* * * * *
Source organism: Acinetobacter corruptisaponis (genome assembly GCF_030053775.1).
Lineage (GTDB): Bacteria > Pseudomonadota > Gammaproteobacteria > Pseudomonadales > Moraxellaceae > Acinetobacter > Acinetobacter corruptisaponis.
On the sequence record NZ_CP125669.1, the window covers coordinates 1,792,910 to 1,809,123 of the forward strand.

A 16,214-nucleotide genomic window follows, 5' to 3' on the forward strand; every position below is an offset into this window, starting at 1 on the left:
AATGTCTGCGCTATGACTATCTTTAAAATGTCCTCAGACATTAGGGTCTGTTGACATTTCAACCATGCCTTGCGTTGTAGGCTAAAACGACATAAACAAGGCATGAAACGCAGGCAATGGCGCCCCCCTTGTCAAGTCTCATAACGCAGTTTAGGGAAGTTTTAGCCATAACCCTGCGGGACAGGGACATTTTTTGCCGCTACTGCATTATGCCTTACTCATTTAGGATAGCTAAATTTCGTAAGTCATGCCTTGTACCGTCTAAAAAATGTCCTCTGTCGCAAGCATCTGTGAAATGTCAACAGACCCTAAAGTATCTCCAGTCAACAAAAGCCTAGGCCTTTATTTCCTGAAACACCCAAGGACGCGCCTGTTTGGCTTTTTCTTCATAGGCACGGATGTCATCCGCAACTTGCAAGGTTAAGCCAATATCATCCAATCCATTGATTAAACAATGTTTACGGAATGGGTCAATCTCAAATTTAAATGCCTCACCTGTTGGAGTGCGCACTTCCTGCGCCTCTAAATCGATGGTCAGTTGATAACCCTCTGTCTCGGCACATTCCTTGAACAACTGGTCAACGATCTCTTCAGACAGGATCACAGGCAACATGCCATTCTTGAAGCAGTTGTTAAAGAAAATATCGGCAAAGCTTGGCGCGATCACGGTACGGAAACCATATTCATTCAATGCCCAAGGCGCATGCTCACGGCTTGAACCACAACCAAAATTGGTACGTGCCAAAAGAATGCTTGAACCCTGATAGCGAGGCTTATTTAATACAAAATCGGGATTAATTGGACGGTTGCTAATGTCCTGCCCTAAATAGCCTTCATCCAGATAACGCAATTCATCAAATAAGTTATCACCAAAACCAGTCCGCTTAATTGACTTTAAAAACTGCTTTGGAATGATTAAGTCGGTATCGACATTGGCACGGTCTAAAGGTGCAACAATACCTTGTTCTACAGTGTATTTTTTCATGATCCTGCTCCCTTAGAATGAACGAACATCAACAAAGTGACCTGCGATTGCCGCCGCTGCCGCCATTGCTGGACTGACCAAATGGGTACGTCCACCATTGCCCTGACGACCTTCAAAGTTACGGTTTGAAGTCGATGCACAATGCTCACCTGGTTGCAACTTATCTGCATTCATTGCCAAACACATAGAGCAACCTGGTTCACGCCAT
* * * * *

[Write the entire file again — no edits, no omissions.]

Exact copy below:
Source organism: Acinetobacter corruptisaponis (genome assembly GCF_030053775.1).
Lineage (GTDB): Bacteria > Pseudomonadota > Gammaproteobacteria > Pseudomonadales > Moraxellaceae > Acinetobacter > Acinetobacter corruptisaponis.
On the sequence record NZ_CP125669.1, the window covers coordinates 1,792,910 to 1,809,123 of the forward strand.

A 16,214-nucleotide genomic window follows, 5' to 3' on the forward strand; every position below is an offset into this window, starting at 1 on the left:
AATGTCTGCGCTATGACTATCTTTAAAATGTCCTCAGACATTAGGGTCTGTTGACATTTCAACCATGCCTTGCGTTGTAGGCTAAAACGACATAAACAAGGCATGAAACGCAGGCAATGGCGCCCCCCTTGTCAAGTCTCATAACGCAGTTTAGGGAAGTTTTAGCCATAACCCTGCGGGACAGGGACATTTTTTGCCGCTACTGCATTATGCCTTACTCATTTAGGATAGCTAAATTTCGTAAGTCATGCCTTGTACCGTCTAAAAAATGTCCTCTGTCGCAAGCATCTGTGAAATGTCAACAGACCCTAAAGTATCTCCAGTCAACAAAAGCCTAGGCCTTTATTTCCTGAAACACCCAAGGACGCGCCTGTTTGGCTTTTTCTTCATAGGCACGGATGTCATCCGCAACTTGCAAGGTTAAGCCAATATCATCCAATCCATTGATTAAACAATGTTTACGGAATGGGTCAATCTCAAATTTAAATGCCTCACCTGTTGGAGTGCGCACTTCCTGCGCCTCTAAATCGATGGTCAGTTGATAACCCTCTGTCTCGGCACATTCCTTGAACAACTGGTCAACGATCTCTTCAGACAGGATCACAGGCAACATGCCATTCTTGAAGCAGTTGTTAAAGAAAATATCGGCAAAGCTTGGCGCGATCACGGTACGGAAACCATATTCATTCAATGCCCAAGGCGCATGCTCACGGCTTGAACCACAACCAAAATTGGTACGTGCCAAAAGAATGCTTGAACCCTGATAGCGAGGCTTATTTAATACAAAATCGGGATTAATTGGACGGTTGCTAATGTCCTGCCCTAAATAGCCTTCATCCAGATAACGCAATTCATCAAATAAGTTATCACCAAAACCAGTCCGCTTAATTGACTTTAAAAACTGCTTTGGAATGATTAAGTCGGTATCGACATTGGCACGGTCTAAAGGTGCAACAATACCTTGTTCTACAGTGTATTTTTTCATGATCCTGCTCCCTTAGAATGAACGAACATCAACAAAGTGACCTGCGATTGCCGCCGCTGCCGCCATTGCTGGACTGACCAAATGGGTACGTCCACCATTGCCCTGACGACCTTCAAAGTTACGGTTTGAAGTCGATGCACAATGCTCACCTGGTTGCAACTTATCTGCATTCATTGCCAAACACATAGAGCAACCTGGTTCACGCCAT